Ready For The Road (Runner): 1975 Plymouth Survivor

If you’re a Road Runner fan, this time capsule from 1975 is right up your alley. With only 22k original miles, it looks to be in awfully good shape cosmetically. Even better, every penny of your purchase will be donated to Rawhide, a non-profit that offers residential care and outpatient mental health services dedicated to helping at-risk youth and families.

Now, let’s take a trip down memory lane – to 1975 – when the Road Runner species was on its 3rd generation. As we know, the first and second families had made their place in history – beasts with classic lines, more muscle than brain, and 1970 Superbirds could be seen rumbling around big cities and small towns. Suddenly (and this is my opinion) the 1975 Bird appears – and it’s obvious that it’s the beginning of the end for this lineage. The newly restyled body was big, a bit bloated, and more “formal” than its predecessors.

Don’t get me wrong, this thing still packs a punch – with the title info stating it’s got the 318 cu in (5.2 L) V8 under the hood. That’s the smallest block they made, but with only a few miles on it, you’ve got to believe it’s still got some get up and go. Like all mid-seventies cars, packing on the pounds was popular, and this gem is no exception. Its big. Big. And unlike today’s almost magical creation of space that modern designers have conjured up – this example, found here on eBay, is big in the front and big in the back, with an expansive trunk that makes the full-size spare almost disappear in a corner.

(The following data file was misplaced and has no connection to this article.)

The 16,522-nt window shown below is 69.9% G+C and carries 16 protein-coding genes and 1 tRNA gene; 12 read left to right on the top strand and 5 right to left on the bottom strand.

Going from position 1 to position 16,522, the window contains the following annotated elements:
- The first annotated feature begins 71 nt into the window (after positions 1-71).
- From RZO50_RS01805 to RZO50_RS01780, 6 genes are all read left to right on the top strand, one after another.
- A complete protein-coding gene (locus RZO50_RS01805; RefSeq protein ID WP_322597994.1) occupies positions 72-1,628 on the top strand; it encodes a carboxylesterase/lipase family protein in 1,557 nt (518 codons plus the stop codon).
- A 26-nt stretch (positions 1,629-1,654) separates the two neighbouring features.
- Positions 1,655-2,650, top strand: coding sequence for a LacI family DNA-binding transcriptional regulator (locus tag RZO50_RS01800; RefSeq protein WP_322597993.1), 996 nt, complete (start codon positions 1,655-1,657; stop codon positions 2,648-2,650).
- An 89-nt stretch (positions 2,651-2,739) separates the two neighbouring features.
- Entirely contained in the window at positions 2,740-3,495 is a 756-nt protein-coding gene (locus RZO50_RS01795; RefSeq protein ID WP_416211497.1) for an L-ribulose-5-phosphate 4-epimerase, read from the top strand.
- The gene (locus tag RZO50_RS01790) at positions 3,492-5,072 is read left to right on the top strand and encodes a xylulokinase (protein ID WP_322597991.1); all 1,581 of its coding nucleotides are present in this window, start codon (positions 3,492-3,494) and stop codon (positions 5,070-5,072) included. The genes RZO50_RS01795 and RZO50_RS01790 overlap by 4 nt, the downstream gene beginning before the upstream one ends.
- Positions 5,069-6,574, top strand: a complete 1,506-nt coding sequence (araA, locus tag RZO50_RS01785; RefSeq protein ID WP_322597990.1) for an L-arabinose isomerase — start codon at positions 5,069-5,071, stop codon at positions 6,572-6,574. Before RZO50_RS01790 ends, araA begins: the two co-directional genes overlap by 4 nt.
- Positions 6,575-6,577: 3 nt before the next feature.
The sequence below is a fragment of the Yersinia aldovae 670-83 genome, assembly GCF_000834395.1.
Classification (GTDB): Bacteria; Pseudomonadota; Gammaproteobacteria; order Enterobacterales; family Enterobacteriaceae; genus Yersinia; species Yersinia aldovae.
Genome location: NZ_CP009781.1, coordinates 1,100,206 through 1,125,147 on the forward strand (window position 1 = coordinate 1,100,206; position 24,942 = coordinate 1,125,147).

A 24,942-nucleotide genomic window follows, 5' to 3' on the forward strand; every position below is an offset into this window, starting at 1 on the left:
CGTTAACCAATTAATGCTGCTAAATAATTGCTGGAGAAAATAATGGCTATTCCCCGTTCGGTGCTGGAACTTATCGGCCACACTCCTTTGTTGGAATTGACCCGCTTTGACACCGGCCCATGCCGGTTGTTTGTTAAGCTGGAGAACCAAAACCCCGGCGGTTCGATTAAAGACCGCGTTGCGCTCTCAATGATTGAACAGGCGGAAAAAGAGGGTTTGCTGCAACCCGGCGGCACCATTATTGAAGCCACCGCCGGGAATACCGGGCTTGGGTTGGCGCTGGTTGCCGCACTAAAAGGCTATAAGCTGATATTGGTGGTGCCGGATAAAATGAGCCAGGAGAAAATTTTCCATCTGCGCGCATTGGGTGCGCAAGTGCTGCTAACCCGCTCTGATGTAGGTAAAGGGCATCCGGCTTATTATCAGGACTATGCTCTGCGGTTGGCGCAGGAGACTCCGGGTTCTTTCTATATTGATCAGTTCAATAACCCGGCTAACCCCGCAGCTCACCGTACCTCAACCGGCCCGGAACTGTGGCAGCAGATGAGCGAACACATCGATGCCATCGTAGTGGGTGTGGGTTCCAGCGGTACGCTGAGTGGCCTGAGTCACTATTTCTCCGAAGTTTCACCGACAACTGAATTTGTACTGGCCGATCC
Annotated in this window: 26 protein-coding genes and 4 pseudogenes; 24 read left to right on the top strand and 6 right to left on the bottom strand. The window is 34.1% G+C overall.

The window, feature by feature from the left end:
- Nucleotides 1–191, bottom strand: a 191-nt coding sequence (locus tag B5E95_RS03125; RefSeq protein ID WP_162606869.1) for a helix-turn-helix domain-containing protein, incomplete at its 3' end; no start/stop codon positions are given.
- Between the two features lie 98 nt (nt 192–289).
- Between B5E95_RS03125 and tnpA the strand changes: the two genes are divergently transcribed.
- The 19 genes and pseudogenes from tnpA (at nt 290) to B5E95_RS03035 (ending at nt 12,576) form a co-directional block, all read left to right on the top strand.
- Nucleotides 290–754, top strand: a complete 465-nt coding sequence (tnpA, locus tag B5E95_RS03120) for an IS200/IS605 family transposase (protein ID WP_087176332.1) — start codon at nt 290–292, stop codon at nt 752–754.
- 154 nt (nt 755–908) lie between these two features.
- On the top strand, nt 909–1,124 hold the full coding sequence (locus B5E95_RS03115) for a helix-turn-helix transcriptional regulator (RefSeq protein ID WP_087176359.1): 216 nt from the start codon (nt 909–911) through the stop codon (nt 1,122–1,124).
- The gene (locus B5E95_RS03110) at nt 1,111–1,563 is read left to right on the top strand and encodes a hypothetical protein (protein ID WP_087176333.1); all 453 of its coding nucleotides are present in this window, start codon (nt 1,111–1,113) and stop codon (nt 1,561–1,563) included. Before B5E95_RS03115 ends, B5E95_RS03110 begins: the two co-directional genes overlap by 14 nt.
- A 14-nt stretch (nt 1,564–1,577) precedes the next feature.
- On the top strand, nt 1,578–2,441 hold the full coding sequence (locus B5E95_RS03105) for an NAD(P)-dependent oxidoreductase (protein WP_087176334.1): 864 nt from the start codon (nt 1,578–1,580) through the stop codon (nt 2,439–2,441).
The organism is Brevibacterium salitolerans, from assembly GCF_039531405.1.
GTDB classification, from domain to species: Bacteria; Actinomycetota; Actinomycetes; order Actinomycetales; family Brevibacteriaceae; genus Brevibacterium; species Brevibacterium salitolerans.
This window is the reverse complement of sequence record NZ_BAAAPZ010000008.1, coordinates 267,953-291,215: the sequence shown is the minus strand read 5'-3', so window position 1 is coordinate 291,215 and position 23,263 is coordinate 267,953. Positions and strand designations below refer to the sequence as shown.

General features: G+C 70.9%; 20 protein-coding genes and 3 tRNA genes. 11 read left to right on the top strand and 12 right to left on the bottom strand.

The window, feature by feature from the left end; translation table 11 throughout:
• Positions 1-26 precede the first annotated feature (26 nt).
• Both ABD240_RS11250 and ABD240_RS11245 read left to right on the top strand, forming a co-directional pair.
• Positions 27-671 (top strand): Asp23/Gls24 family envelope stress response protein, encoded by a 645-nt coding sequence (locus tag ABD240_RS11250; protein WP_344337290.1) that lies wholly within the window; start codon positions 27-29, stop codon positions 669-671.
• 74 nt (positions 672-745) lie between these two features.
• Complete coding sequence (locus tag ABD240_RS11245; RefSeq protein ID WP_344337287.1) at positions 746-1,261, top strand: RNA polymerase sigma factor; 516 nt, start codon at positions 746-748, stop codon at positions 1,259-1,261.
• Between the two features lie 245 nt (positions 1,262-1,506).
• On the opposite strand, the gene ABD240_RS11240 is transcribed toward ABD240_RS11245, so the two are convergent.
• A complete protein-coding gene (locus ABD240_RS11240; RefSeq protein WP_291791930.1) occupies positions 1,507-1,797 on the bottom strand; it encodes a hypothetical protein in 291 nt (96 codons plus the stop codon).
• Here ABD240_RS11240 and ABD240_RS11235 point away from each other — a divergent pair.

The mustard inspired color looks clean on the outside, with just enough rust underneath to cause a pause. The interior plays off the same color card (the stylists were into yellow and mustard that month), but other than carpet wear, it’s in great shape and has all the plastic faux originals. My favorite touch is the surviving rear Road Runner logo on the back right. If this was my project, I’d have that bad boy tattooed on my left arm (I’ve never had the guts to get one), so I could hang it out the window of my shiny ’75!

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Comments

  1. dgrass

    Not a survivor IMO, over spray inside the engine compartment (both blue and yellow) tell a completely different tale.

    Judging by the firewall and the fresh repaint I would guess this has seen 120K miles, not the 20K as advertised.

    Lipstick on a pig…sad to say.

    • Jay C Calk

      I agree and no AC compressor. I suspect lot going on here and already way over priced.

    • BlackiceRT

      Does not have the period correct decals either. Should have rear trunk center large road runner decal.

  2. Dan

    That 22,000 miles must of been all on salt roads….the chassis sure looks rougher than top side and interior….

  3. Nrg8

    I think this is a survivor, I cant see anyone hanging new sheet metal and repainting it baby sh@t yellow. Maybe an estate donation. A few hard lines, a floor pan, soak the under carriage with lube. Could be a respectable driver. I know you cant stop the tin worm, but you can slow it down and enjoy it for a few more years.

    • Steve R

      I think you are right. It’s not being sold by a dealer, it’s a charity. If you look at their current, as well as completed, they move a lot of cars, motorcycles and boats, most at reasonable prices. If I lived closer, I’d scan their eBay listings on a weekly basis.

      Steve R

    • Chris

      The bottom of the car can be cleaned and Por-15 http://www.por15.com the entire bottom of the car in Black which is an epoxy based rust stopping preventive paint. This stuff works awesome and this car may have been sitting in a damp environment which will begin rusting on any model vehicle. Cars need to be stored on jack stands in a dry environment with cardboard or plywood underneath to absorb moisture the elevated vehicle allows ample air flow to keep it dry.